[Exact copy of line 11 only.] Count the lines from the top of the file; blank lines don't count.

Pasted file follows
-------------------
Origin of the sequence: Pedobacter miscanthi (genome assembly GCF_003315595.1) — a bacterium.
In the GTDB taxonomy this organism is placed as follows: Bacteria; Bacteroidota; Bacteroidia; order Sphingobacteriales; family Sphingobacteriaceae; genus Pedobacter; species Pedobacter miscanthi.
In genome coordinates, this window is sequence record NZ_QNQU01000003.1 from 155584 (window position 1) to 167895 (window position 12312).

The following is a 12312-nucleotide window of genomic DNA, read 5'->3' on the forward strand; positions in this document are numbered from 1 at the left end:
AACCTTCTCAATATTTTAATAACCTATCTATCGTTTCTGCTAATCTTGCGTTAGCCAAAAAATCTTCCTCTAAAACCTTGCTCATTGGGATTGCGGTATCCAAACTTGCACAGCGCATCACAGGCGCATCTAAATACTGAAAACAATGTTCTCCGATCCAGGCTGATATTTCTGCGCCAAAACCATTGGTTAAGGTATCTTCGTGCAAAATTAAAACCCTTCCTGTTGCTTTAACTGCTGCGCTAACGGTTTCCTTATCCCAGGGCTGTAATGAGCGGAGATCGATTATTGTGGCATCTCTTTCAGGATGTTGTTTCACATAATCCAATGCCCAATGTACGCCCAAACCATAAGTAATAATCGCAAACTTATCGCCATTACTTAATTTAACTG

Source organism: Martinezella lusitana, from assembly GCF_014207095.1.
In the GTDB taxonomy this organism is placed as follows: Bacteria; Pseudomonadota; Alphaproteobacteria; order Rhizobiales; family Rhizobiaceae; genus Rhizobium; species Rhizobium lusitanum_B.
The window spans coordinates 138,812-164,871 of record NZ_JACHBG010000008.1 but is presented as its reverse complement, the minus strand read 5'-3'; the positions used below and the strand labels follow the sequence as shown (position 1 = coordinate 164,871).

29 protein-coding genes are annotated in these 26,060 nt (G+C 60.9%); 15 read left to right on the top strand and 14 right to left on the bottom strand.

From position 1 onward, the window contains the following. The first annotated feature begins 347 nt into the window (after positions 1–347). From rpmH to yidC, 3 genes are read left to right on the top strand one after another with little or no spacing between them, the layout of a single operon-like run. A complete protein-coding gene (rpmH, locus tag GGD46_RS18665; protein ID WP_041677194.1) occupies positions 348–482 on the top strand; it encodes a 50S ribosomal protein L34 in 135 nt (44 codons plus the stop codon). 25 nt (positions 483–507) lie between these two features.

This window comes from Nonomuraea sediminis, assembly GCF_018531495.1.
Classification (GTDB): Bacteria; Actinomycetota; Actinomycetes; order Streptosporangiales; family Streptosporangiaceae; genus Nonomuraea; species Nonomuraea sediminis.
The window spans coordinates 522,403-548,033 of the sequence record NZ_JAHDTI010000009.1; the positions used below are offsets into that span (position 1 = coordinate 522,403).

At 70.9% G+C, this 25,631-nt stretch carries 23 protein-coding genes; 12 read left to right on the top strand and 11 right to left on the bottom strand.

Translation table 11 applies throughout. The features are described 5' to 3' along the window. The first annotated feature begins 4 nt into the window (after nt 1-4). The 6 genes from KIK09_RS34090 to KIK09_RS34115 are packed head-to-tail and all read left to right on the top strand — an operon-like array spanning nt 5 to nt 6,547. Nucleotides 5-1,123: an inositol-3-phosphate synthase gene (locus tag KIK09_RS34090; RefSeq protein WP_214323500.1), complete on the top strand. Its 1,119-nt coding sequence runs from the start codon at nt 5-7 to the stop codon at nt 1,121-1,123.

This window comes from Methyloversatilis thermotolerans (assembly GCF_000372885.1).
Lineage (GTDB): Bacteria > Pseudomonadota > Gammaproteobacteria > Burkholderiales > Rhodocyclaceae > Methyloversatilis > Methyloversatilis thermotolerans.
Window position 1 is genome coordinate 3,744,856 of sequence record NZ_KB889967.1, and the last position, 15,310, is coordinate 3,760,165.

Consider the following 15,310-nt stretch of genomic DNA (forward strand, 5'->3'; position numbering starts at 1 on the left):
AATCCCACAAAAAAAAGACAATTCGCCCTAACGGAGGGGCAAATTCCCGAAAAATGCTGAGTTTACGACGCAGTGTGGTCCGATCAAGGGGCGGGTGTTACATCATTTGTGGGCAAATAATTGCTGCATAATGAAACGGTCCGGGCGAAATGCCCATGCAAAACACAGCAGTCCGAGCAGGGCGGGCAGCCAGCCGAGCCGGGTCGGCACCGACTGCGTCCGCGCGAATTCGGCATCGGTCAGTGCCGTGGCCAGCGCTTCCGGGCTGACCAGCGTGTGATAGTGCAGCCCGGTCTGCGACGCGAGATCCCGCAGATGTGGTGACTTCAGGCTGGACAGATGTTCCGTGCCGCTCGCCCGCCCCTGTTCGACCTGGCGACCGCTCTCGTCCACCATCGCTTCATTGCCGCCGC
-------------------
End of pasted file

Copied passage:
This window comes from Nonomuraea sediminis, assembly GCF_018531495.1.